China province sees third police chief in a row accused of corruption

China province sees third police chief in a row accused of corruption

China, 3 Mar (South China Morning Post)

  • Wang Dawei is the latest in a string of senior police and judicial figures to be targeted by the country’s top graft-busting watchdog
  • His two immediate predecessors and a number of other senior politicians in the northeastern province have also been jailed or charged

China’s top anti-corruption watchdog is investigating a provincial police chief as part of a crackdown that has snared at least 11 senior law enforcement and judicial figures in the past five years.

Wang Dawei, 57, who is a vice-governor of Liaoning province as well as the head of its police department, is under investigation for serious violations of party discipline and law, usually a euphemism for corruption, according to an announcement by the Central Commission for Discipline Inspection (CCDI) and National Supervision Commission (NSC).

Liaoning has been mired in a series of scandals in recent years and both Wang’s predecessors as police chief have also been accused of corruption.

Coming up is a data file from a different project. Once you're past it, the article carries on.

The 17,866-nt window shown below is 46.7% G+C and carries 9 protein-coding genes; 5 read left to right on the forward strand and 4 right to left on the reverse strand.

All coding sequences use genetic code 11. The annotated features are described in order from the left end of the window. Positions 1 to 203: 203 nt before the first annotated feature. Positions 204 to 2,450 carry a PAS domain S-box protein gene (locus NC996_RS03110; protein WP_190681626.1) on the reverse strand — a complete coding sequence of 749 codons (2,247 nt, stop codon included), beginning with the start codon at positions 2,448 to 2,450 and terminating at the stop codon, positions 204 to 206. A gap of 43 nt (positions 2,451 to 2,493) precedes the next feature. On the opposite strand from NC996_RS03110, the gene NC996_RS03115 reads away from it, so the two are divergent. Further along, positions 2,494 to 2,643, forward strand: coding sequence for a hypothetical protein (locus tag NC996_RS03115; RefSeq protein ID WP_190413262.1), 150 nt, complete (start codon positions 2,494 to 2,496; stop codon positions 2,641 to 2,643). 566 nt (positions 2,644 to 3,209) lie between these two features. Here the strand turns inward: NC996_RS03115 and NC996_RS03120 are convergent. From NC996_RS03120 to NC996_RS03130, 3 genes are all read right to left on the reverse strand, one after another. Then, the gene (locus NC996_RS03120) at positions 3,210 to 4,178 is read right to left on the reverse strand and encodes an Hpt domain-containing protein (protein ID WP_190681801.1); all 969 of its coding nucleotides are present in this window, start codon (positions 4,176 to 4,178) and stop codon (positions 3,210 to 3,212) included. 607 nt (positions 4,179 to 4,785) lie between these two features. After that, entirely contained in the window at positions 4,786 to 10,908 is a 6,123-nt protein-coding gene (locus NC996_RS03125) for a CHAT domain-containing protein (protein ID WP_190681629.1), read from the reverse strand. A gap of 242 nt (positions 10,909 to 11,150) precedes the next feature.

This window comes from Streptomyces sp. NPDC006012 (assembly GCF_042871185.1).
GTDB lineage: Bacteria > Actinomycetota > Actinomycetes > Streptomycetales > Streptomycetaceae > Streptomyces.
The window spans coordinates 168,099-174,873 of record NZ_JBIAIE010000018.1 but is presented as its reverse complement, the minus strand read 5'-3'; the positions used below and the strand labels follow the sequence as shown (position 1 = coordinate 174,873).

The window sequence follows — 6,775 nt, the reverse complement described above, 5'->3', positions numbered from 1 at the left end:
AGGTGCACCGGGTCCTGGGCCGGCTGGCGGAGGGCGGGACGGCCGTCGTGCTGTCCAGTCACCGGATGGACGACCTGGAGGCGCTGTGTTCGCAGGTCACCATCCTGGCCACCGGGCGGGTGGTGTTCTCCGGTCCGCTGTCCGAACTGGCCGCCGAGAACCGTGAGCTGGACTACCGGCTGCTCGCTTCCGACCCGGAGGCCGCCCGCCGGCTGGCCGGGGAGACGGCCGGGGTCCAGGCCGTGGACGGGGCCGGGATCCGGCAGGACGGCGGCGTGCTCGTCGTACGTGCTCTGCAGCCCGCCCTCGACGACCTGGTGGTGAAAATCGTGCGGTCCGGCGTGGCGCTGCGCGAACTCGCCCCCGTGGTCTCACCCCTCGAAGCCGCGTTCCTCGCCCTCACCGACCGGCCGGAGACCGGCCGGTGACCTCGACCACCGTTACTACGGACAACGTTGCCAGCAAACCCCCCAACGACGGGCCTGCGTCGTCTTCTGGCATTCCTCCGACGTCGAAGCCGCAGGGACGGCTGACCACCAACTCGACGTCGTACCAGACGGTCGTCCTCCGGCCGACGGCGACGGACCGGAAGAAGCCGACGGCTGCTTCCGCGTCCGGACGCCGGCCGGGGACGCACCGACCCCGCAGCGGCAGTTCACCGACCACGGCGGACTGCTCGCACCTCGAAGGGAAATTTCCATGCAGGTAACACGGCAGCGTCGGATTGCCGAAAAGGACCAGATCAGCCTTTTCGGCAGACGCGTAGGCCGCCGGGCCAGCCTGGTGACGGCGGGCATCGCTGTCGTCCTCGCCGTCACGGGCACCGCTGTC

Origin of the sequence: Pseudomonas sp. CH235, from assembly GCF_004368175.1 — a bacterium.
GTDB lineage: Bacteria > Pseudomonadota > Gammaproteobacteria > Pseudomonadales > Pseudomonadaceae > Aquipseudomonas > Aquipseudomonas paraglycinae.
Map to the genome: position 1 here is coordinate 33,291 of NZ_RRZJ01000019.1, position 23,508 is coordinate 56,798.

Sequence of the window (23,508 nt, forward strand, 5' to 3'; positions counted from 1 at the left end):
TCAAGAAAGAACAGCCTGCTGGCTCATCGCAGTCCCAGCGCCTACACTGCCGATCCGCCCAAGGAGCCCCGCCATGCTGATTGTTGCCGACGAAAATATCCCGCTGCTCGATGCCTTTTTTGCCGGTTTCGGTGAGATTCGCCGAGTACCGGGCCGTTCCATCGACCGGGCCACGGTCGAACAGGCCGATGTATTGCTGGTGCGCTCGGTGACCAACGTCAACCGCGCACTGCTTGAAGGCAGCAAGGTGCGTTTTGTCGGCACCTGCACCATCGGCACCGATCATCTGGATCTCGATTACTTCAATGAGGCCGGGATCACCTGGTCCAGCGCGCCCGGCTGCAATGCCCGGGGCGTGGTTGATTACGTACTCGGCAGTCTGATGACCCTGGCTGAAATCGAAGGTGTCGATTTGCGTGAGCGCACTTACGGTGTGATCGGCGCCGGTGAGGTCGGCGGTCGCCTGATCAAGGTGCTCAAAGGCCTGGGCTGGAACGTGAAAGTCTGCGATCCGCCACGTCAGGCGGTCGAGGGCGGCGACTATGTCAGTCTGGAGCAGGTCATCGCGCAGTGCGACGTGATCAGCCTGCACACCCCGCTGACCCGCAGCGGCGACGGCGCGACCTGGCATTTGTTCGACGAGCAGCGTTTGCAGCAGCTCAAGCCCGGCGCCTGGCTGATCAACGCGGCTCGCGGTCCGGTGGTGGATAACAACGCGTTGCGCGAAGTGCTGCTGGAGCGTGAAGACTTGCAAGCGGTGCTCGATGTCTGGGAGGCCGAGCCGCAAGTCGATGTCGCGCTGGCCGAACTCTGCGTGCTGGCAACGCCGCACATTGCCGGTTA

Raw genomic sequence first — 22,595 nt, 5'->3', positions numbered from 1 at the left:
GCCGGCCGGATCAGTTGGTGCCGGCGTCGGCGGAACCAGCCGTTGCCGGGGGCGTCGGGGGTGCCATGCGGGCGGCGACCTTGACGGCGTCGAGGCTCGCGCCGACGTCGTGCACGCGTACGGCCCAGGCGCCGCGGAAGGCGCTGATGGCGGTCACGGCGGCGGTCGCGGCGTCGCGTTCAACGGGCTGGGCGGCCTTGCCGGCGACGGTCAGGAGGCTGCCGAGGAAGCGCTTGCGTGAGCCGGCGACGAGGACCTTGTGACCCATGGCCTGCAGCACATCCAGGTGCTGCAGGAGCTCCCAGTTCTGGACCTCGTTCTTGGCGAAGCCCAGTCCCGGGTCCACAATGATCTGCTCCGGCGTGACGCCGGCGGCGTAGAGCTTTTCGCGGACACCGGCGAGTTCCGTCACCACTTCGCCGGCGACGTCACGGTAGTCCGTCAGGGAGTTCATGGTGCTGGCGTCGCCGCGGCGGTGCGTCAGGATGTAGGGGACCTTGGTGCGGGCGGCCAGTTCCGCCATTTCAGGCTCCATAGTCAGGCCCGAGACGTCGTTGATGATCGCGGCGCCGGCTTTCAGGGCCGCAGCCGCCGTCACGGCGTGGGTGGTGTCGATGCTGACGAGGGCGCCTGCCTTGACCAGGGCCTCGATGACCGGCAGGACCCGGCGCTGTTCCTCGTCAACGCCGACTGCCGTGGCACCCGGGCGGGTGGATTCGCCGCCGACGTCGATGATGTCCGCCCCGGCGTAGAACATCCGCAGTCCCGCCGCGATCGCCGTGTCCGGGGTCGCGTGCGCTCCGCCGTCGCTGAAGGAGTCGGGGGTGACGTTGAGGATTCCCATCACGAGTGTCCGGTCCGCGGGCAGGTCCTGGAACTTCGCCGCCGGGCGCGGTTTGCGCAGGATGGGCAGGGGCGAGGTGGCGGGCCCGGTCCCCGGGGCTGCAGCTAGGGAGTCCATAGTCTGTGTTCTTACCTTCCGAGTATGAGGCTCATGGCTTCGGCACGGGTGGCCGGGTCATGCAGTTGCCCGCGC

The nationwide anti-corruption drive triggered by President Xi Jinping has also seen at least 11 senior officials from the police and judicial system being placed under investigation or jailed since 2017.

These include the former Interpol president Meng Hongwei, former vice-minister of public security Sun Lijunformer justice minister Fu Zhenghua and Deng Huilin and Gong Daoan, the former chiefs of police in Chongqing and Shanghai.

Wang’s two predecessors as Liaoning police chief – Li Wenxi and Xue Heng – have also been detained and are currently awaiting trial on corruption charges.

A week before his downfall, Wang Dawei was still active and presiding over various law and order meetings in the province, according to reports by the official Liaoning Daily newspaper.

A national inspection team targeting the political and legal system publicly criticised the Liaoning police force last summer for lax performance and failing to meet the standards set by Beijing.

In August, one of Wang’s subordinates Yang Jianjun, the police chief in Shenyang city, was placed under investigation for harbouring criminal gangs.

Liaoning has also been mired in political scandals in recent years, including a vote buying scandal involving provincial lawmakers in 2013, the sacking of the provincial party chief Wang Min for corruption in 2017, and the provincial governor’s confession the following year that economic data had been falsified.

The province was also implicated in the downfall of Bo Xilai, the former Chongqing party chief jailed for life for corruption, because it had once been his power base.

Liaoning, along with Jilin and Heilongjiang, its neighbours in China’s northeastern rust belt, have lagged behind the south and the east of the country in terms of economic growth in recent years and Beijing’s efforts to revive the area have seen slow and piecemeal results.